"So What Do You Fish For in Beaufort Anyway?”           

A question we get in the shop almost every single day from passerbys, tourists, and even locals! And to put it lightly, we fish for a lot here.  
Where to begin? First off, 25% of the United States wetlands are located in Beaufort County, South Carolina. Now, not all wetlands are fishable areas, but DNR says we still have a little more than 234,000 acres of "open water, sounds, marshes, and estuaries,” aka, fishable areas. What does all this mean? Well, simply put, we just have a lot of water and a lot of places that we can find fish. Here at Bay Street Outfitters, we’re are exclusively fishing the saltwater flats and rivers from the Coosaw River down to Hilton Head, and all the waters in between. 

Let's start with what we don’t fish for. We don’t have Bonefish or Permit, those species prefer a warmer, more tropical climate and habitat than what we have here. If you're lucky (really, lucky) you can find the occasional Snook, but I wouldn't claim Beaufort as a Snook fishery by any means. We also don’t have any Smallmouth Bass, Brown, Rainbow, or Brook Trout here in the Lowcountry. Those fish require colder, fresh water, something that we don’t have a lot of. We do have Largemouth Bass, Bluegill, Sunfish, etc. in the freshwater lakes at your neighborhood park or golf course.  
So what do we fish for? Well, we have a wide variety of species in our waters, some are seasonal and some we can find for most of the year here in the Lowcountry. Our resident fish include Redfish (Red Drum, Spot Tail Bass), Speckled Sea Trout, Black Drum, Sheepshead, Flounder, and both Black Tip and Bonnethead Sharks. All of these fish can be caught on either fly, artificial, or live/cut bait.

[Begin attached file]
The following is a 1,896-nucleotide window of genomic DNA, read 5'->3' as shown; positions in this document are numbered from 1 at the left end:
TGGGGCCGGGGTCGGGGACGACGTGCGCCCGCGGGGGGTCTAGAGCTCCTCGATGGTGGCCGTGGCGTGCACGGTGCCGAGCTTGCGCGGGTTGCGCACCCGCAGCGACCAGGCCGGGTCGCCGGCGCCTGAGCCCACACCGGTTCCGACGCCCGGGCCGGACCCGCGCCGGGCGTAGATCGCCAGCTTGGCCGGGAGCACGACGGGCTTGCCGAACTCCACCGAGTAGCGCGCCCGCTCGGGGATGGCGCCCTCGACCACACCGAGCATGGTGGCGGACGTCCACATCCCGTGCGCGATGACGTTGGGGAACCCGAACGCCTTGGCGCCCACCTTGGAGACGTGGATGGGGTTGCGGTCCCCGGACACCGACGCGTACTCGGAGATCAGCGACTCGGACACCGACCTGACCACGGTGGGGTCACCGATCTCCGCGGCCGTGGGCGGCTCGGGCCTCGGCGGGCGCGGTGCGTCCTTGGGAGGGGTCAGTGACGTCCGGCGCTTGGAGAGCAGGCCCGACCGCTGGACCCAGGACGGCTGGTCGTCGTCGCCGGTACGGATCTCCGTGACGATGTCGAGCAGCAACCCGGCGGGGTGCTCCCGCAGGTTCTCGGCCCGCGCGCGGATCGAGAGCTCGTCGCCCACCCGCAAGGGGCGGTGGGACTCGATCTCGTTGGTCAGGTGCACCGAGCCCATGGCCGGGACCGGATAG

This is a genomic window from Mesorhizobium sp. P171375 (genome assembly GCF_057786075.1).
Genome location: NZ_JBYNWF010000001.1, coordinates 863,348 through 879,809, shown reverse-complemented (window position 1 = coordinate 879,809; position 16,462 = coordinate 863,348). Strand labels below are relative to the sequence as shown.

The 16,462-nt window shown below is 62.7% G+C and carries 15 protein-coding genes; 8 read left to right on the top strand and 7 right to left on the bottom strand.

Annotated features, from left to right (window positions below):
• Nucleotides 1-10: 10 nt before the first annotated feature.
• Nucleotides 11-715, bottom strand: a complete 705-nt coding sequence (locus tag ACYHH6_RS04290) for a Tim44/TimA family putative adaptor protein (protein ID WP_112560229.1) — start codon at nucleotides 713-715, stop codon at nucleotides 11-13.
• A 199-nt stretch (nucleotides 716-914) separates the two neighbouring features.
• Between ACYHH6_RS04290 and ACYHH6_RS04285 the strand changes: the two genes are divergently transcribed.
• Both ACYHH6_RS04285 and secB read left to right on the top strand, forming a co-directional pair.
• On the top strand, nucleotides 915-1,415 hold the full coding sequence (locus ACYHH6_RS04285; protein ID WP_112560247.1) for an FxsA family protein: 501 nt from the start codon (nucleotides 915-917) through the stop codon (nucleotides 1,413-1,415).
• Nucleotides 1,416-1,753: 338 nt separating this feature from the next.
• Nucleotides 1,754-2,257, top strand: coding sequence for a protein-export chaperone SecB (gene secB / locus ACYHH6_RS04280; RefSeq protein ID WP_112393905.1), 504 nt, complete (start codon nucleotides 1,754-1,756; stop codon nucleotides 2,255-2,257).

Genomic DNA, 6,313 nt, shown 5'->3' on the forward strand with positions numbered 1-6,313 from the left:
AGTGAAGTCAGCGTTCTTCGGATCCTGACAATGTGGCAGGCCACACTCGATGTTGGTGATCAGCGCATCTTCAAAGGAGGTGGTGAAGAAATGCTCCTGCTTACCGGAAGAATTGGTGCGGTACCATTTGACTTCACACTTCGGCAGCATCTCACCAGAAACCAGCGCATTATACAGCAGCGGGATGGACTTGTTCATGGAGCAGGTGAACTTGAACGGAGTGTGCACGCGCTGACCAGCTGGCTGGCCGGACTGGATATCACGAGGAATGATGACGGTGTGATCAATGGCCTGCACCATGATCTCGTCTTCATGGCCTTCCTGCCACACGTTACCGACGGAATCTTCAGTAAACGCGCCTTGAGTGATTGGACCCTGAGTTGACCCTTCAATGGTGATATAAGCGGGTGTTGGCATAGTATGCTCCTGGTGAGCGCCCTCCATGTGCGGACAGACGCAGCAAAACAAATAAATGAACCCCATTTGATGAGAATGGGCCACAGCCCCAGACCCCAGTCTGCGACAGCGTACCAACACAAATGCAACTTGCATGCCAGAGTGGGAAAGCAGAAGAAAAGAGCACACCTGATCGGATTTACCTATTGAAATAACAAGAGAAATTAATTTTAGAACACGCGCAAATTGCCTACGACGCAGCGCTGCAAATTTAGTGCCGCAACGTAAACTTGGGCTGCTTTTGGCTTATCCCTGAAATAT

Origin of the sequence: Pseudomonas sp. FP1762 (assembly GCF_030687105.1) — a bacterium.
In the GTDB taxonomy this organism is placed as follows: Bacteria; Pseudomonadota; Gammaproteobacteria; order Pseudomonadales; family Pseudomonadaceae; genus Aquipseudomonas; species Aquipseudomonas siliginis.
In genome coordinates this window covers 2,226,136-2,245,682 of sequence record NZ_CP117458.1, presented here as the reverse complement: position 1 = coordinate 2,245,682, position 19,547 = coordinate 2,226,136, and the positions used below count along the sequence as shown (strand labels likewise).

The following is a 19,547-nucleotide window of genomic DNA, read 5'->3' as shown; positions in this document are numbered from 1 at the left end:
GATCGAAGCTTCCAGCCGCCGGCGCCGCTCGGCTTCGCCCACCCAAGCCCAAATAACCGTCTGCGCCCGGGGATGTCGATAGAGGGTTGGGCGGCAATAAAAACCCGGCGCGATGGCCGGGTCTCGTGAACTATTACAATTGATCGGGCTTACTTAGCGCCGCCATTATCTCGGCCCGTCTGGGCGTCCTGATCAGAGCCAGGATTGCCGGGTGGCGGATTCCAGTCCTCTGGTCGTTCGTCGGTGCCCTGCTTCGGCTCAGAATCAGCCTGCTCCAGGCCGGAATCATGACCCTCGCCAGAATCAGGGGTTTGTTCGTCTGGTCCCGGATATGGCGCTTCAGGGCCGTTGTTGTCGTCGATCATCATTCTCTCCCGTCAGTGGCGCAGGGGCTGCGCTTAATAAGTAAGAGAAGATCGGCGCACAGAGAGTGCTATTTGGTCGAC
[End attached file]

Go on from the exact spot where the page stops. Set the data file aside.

Seasonal species that we’ve been able to target inshore include: Tarpon, Cobia, Crevalle Jacks, Ladyfish, Tripletail, and Spanish Mackerel. These fish may be here for only a few months at a time but having the opportunity to cast to them is another part of what makes this fishery so special. A majority of these species tend to show up in the warmer summer months, but they have been known to show up early and stay late depending on water temperature. Keep in mind that although we may have all of these fish around at the same time, you may not be able to find them all in the same area. Some fish like Cobia prefer deeper, open waters while Redfish prefer shallow water and oyster beds. Be patient, open to advice, and willing to explore new water. You’ll be surprised at what you can learn.

There are many other species of fish in our waters, but these discussed here are the primary targets of anglers coming and going from the shop. Keep following along with our blog as we will dive into specific techniques for some of the species in the coming weeks. If you have any questions on fish, tackle, flies, or just want some general information on the fishery, drop us a line or swing on by. We’d love to hear from you.